Better Fuel Economy for Fishing

Center console anglers can squeeze the most out of each gallon of fuel by keeping weight down, the boat trimmed properly, and planning fishing trips for peak efficiency.

By Barry Gibson

Fuel prices at marinas and gas stations are down significantly from the painfully high levels of five or six years ago, so there’s less stress when it comes to filling up your boat’s fuel tank. However, you can make each gallon go as far as possible by making a few simple adjustments to your boat, engine, and fishing trips.

The top fuel thief is unnecessary weight, and one of the most common offenders is the amount of fuel that’s carried. My 28-foot center console has a fuel capacity of 150 gallons, but I rarely fill up. I can pretty well estimate how many gallons I’ll burn in any given fishing trip, normally 25 to 35 gallons, so I usually fill to no more than the 100-gallon mark. What’s the point in hauling around an extra 300 pounds? Carrying unneeded fuel is just plain inefficient. Same goes for your boat’s fresh water tank, by the way.

Shed Those Unwanted Pounds!

You can shed those “unwanted pounds” in other ways, too. Do you really need to carry four flats of spring water, a case of oil, and two extra anchors on every trip? Do you need to lug around all your cleaning supplies? Does weird Cousin Dexter need to come along? Probably not. Remove everything you don’t really need for a single trip and store it in a dock box or in the garage. Dexter would rather stay home on the couch and play video games anyway.

Another thing you can do is empty your live well when it’s not needed. I have a 30-gallon well in the stern, and we often catch a bunch of mackerel or herring at the start of the trip, then head to the fishing grounds. I need a full well to keep the bait frisky during the fishing day, but don’t need to lug 240 pounds of seawater home with me, which equates to the weight of an additional football-player-sized person on board. We normally release any remaining baits and drain the well dry before the run back to the dock. 

There’s another “weight problem” your boat may have that you might not realize. Ever pick up a gallon of antifouling paint? Heavy, isn’t it? That’s because it’s loaded with biocides such as copper, as well as dense “binders” and other materials that help it do its job. After the initial bottom coating, I’ll only paint from the boot top down to the chine for the next five years, even longer.  If you dutifully paint your boat’s complete bottom every year, you can potentially add 100 or more fuel-stealing pounds of paint. 

People who look at the bottom of my boat when it’s out of the water are always amazed when I tell them I haven’t painted it in six or seven years. Then they’ll ask “What paint do you use?” So I tell them. Water-based Pettit Hydrocoat, $169 a gallon. Best bottom paint I’ve ever found for saltwater.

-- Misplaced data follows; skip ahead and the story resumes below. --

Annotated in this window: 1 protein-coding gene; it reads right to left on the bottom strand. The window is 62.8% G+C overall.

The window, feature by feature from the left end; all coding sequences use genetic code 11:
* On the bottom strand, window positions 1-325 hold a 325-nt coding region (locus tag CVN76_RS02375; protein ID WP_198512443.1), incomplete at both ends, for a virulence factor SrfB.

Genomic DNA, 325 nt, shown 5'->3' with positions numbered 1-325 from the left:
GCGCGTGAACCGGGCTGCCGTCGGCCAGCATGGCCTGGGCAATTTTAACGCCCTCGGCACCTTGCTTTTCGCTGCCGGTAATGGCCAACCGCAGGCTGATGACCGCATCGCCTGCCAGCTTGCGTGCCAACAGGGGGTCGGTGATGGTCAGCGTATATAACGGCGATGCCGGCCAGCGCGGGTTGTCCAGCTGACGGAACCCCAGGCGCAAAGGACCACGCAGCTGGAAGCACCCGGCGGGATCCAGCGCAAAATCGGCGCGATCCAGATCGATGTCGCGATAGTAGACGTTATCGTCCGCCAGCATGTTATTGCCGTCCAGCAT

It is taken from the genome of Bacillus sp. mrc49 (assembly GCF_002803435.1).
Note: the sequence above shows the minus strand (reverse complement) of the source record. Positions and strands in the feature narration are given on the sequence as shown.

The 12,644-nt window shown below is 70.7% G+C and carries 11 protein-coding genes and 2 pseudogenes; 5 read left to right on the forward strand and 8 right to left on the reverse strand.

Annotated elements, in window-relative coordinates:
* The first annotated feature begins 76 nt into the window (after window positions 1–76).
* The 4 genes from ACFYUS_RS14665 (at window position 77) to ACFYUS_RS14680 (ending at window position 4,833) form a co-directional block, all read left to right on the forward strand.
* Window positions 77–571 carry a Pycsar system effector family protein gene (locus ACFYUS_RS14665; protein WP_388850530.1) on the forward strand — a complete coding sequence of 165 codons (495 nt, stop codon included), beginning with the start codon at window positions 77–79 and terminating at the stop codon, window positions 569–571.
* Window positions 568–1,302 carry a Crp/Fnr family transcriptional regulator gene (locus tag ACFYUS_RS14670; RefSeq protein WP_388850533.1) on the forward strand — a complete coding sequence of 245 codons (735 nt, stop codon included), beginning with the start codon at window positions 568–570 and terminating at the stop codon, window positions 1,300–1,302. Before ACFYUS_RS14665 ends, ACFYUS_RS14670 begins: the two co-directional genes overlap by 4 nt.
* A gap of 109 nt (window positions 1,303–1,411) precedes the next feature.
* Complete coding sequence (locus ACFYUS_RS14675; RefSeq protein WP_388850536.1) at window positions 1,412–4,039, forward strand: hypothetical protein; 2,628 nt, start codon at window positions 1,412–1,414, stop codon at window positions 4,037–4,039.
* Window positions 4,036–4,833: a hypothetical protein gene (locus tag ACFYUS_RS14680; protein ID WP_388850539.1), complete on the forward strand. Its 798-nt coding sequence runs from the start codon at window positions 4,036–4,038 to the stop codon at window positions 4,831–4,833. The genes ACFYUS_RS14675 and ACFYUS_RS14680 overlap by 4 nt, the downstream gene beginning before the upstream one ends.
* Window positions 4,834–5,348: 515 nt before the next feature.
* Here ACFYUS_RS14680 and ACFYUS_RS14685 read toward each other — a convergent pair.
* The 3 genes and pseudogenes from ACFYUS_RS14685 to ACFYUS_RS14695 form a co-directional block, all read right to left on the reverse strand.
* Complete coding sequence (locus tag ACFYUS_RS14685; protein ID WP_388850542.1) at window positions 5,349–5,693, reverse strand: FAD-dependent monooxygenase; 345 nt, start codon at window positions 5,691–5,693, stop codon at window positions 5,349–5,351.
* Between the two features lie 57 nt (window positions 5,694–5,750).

Right Prop, Right Spot

You need to run the right prop. This is vitally important for peak efficiency. Your prop should allow your engine to turn up to the stated rpm range that will deliver the maximum horsepower for which your engine is rated. If, for instance, your 150 hp four-stroke outboard delivers its rated horsepower between 5,000 and 6,000 rpm, then you want it to be able to turn up in that range. If it will only turn 4,500 rpm at full throttle, you have an issue, and it’s most likely that the propeller has too much pitch and/or blade diameter for the application. Check with the engine manufacturer and/or a dealer, and provide them with the basic specifications of your boat (length, bottom type, weight, etc.). Usually they can plug the info into a computer and tell you what the correct prop size should be. Even an inch of pitch can sometimes make a huge difference.

Most marine engines have a narrow rpm range at cruise speed, or “sweet spot,” that’s the most fuel-efficient. This is where your gallons-per-hour (gph) gauge comes into play. Most large outboard motors and I/Os now include this function in the instruments that come with the engine or purchase an aftermarket flow meter. Play your gph against your speed (via your GPS) and engine trim angle until you find the rpm or range that gives you the greatest distance per gallon of fuel.

Lookin’ Trim

That brings us to trim. Your boat is designed to run most efficiently at a certain attitude (bow height), and proper trim, which is usually when the boat is riding level port-to-starboard. You can easily correct the boat’s attitude with the engine’s power tilt switch, but unless you have trim tabs, you may need to rearrange passengers in order to “trim” the boat so it rides level. If folks are sitting on one side or the other and the boat is only riding on one-half of its bottom, you are losing efficiency. There’s no substitute for moving people and gear around until the boat rides properly, without help from the tabs, even if you have them.   

Finally, create a game plan for your fishing trips. Spend a little time developing a course that will allow you to burn the least amount of fuel on any given day. Figure tides, time of day, “bite windows,” and so forth, and then create a route to your string of honey-holes and back that will eliminate fuel-robbing side runs and backtracking.

Put all this together and you might save enough money on gas this season to buy a few new rods and reels.